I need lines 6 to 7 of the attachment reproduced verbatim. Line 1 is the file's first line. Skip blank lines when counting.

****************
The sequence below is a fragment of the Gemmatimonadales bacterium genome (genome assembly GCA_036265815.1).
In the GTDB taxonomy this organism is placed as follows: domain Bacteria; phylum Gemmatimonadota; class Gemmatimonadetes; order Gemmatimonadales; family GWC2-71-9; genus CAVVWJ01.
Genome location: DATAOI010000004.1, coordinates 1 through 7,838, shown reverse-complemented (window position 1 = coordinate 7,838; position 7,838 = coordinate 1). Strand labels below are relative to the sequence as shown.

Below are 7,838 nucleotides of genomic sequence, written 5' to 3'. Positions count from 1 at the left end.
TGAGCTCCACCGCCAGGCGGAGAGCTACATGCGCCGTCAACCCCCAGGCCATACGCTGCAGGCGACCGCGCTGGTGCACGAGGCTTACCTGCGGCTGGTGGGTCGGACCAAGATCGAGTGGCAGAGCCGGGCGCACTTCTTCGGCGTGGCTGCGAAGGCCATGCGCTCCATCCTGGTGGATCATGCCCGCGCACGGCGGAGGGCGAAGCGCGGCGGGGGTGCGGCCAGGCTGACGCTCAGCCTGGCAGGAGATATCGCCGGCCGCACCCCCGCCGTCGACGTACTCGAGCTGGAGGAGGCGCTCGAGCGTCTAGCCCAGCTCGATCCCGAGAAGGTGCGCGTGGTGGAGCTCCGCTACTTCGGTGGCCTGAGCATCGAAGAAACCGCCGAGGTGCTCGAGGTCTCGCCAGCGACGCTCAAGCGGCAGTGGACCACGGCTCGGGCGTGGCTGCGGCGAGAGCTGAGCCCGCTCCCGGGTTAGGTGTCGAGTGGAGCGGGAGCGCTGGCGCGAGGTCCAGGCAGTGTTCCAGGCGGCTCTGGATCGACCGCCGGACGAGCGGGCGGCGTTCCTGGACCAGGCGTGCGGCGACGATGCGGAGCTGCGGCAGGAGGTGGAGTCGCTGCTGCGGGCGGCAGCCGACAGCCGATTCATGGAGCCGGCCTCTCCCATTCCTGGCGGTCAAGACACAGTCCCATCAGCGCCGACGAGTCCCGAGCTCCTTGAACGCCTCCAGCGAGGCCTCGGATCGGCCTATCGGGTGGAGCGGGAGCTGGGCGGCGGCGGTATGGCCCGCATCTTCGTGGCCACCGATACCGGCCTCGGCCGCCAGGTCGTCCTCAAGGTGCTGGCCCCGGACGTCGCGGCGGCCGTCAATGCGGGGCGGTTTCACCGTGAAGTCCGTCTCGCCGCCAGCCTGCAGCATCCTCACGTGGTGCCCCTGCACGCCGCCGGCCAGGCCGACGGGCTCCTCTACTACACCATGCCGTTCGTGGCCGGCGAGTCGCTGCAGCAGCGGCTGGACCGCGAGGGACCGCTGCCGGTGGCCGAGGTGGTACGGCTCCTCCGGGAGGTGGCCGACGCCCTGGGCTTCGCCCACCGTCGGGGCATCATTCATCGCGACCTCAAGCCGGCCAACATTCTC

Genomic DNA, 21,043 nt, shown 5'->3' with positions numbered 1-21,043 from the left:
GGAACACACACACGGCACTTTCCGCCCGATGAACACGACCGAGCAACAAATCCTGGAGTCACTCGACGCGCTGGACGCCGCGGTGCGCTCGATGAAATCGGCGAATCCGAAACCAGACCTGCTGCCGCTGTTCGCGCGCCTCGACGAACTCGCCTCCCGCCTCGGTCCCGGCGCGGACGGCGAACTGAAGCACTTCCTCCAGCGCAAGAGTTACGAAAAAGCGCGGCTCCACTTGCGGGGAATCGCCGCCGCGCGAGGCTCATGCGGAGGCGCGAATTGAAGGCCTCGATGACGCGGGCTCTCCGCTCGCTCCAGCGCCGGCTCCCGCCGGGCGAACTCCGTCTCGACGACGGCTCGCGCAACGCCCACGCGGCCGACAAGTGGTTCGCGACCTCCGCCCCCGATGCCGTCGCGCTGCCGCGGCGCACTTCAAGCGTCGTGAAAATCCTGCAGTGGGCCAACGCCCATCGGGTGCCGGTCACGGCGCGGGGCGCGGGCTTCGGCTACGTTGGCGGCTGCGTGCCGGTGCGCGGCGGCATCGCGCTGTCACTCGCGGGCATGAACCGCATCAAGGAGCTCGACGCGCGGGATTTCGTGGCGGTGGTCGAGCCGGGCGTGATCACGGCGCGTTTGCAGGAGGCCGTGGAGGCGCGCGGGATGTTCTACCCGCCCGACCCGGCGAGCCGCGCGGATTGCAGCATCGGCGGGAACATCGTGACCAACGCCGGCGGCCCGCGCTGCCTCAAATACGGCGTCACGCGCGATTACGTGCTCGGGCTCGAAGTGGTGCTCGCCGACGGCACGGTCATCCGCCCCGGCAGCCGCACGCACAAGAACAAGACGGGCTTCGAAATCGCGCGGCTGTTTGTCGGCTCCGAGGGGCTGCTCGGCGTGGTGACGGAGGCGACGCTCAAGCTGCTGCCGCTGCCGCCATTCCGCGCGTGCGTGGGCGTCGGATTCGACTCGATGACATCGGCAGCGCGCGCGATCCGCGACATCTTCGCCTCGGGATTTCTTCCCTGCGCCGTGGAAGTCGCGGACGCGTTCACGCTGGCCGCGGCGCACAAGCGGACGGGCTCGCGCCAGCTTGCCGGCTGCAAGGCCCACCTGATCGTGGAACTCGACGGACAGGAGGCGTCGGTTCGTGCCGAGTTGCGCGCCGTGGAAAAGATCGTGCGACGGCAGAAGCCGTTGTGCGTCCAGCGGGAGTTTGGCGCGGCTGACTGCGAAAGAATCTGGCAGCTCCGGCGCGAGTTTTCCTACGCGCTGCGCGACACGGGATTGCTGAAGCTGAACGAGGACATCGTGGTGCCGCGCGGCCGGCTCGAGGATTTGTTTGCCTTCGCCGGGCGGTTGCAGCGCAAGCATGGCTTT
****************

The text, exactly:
Genomic DNA, 21,043 nt, shown 5'->3' with positions numbered 1-21,043 from the left:
GGAACACACACACGGCACTTTCCGCCCGATGAACACGACCGAGCAACAAATCCTGGAGTCACTCGACGCGCTGGACGCCGCGGTGCGCTCGATGAAATCGGCGAATCCGAAACCAGACCTGCTGCCGCTGTTCGCGCGCCTCGACGAACTCGCCTCCCGCCTCGGTCCCGGCGCGGACGGCGAACTGAAGCACTTCCTCCAGCGCAAGAGTTACGAAAAAGCGCGGCTCCACTTGCGGGGAATCGCCGCCGCGCGAGGCTCATGCGGAGGCGCGAATTGAAGGCCTCGATGACGCGGGCTCTCCGCTCGCTCCAGCGCCGGCTCCCGCCGGGCGAACTCCGTCTCGACGACGGCTCGCGCAACGCCCACGCGGCCGACAAGTGGTTCGCGACCTCCGCCCCCGATGCCGTCGCGCTGCCGCGGCGCACTTCAAGCGTCGTGAAAATCCTGCAGTGGGCCAACGCCCATCGGGTGCCGGTCACGGCGCGGGGCGCGGGCTTCGGCTACGTTGGCGGCTGCGTGCCGGTGCGCGGCGGCATCGCGCTGTCACTCGCGGGCATGAACCGCATCAAGGAGCTCGACGCGCGGGATTTCGTGGCGGTGGTCGAGCCGGGCGTGATCACGGCGCGTTTGCAGGAGGCCGTGGAGGCGCGCGGGATGTTCTACCCGCCCGACCCGGCGAGCCGCGCGGATTGCAGCATCGGCGGGAACATCGTGACCAACGCCGGCGGCCCGCGCTGCCTCAAATACGGCGTCACGCGCGATTACGTGCTCGGGCTCGAAGTGGTGCTCGCCGACGGCACGGTCATCCGCCCCGGCAGCCGCACGCACAAGAACAAGACGGGCTTCGAAATCGCGCGGCTGTTTGTCGGCTCCGAGGGGCTGCTCGGCGTGGTGACGGAGGCGACGCTCAAGCTGCTGCCGCTGCCGCCATTCCGCGCGTGCGTGGGCGTCGGATTCGACTCGATGACATCGGCAGCGCGCGCGATCCGCGACATCTTCGCCTCGGGATTTCTTCCCTGCGCCGTGGAAGTCGCGGACGCGTTCACGCTGGCCGCGGCGCACAAGCGGACGGGCTCGCGCCAGCTTGCCGGCTGCAAGGCCCACCTGATCGTGGAACTCGACGGACAGGAGGCGTCGGTTCGTGCCGAGTTGCGCGCCGTGGAAAAGATCGTGCGACGGCAGAAGCCGTTGTGCGTCCAGCGGGAGTTTGGCGCGGCTGACTGCGAAAGAATCTGGCAGCTCCGGCGCGAGTTTTCCTACGCGCTGCGCGACACGGGATTGCTGAAGCTGAACGAGGACATCGTGGTGCCGCGCGGCCGGCTCGAGGATTTGTTTGCCTTCGCCGGGCGGTTGCAGCGCAAGCATGGCTTT